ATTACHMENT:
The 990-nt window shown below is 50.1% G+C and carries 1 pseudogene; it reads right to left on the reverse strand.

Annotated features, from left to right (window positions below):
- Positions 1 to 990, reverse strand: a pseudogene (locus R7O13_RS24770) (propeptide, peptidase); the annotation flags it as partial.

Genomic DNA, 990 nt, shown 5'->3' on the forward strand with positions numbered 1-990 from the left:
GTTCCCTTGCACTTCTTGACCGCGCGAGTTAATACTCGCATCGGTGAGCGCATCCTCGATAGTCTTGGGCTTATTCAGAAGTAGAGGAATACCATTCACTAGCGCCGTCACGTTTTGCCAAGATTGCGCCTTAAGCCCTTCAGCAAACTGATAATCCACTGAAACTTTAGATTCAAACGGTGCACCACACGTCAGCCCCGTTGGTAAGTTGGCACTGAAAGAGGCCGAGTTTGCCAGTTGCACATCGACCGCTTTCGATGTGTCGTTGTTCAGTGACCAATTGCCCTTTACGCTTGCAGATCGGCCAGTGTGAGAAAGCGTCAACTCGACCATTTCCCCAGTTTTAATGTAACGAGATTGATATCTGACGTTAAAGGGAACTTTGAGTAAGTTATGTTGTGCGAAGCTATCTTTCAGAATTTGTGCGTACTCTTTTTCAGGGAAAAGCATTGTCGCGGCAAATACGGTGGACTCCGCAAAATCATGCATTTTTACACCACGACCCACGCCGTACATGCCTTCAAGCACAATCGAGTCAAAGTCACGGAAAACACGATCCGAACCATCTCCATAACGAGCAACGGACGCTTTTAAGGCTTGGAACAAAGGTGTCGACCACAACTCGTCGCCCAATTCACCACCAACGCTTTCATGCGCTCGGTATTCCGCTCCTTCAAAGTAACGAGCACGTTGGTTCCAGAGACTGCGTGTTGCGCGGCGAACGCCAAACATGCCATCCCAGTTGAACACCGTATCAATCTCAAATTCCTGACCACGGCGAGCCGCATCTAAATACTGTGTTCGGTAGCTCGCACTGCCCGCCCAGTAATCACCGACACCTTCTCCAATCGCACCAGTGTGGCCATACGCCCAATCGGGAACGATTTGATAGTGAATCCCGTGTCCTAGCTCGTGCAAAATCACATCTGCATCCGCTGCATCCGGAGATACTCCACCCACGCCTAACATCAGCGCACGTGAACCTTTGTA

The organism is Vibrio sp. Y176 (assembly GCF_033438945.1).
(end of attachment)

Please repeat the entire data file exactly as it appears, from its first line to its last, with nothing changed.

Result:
The 990-nt window shown below is 50.1% G+C and carries 1 pseudogene; it reads right to left on the reverse strand.

Annotated features, from left to right (window positions below):
- Positions 1 to 990, reverse strand: a pseudogene (locus R7O13_RS24770) (propeptide, peptidase); the annotation flags it as partial.

Genomic DNA, 990 nt, shown 5'->3' on the forward strand with positions numbered 1-990 from the left:
GTTCCCTTGCACTTCTTGACCGCGCGAGTTAATACTCGCATCGGTGAGCGCATCCTCGATAGTCTTGGGCTTATTCAGAAGTAGAGGAATACCATTCACTAGCGCCGTCACGTTTTGCCAAGATTGCGCCTTAAGCCCTTCAGCAAACTGATAATCCACTGAAACTTTAGATTCAAACGGTGCACCACACGTCAGCCCCGTTGGTAAGTTGGCACTGAAAGAGGCCGAGTTTGCCAGTTGCACATCGACCGCTTTCGATGTGTCGTTGTTCAGTGACCAATTGCCCTTTACGCTTGCAGATCGGCCAGTGTGAGAAAGCGTCAACTCGACCATTTCCCCAGTTTTAATGTAACGAGATTGATATCTGACGTTAAAGGGAACTTTGAGTAAGTTATGTTGTGCGAAGCTATCTTTCAGAATTTGTGCGTACTCTTTTTCAGGGAAAAGCATTGTCGCGGCAAATACGGTGGACTCCGCAAAATCATGCATTTTTACACCACGACCCACGCCGTACATGCCTTCAAGCACAATCGAGTCAAAGTCACGGAAAACACGATCCGAACCATCTCCATAACGAGCAACGGACGCTTTTAAGGCTTGGAACAAAGGTGTCGACCACAACTCGTCGCCCAATTCACCACCAACGCTTTCATGCGCTCGGTATTCCGCTCCTTCAAAGTAACGAGCACGTTGGTTCCAGAGACTGCGTGTTGCGCGGCGAACGCCAAACATGCCATCCCAGTTGAACACCGTATCAATCTCAAATTCCTGACCACGGCGAGCCGCATCTAAATACTGTGTTCGGTAGCTCGCACTGCCCGCCCAGTAATCACCGACACCTTCTCCAATCGCACCAGTGTGGCCATACGCCCAATCGGGAACGATTTGATAGTGAATCCCGTGTCCTAGCTCGTGCAAAATCACATCTGCATCCGCTGCATCCGGAGATACTCCACCCACGCCTAACATCAGCGCACGTGAACCTTTGTA

The organism is Vibrio sp. Y176 (assembly GCF_033438945.1).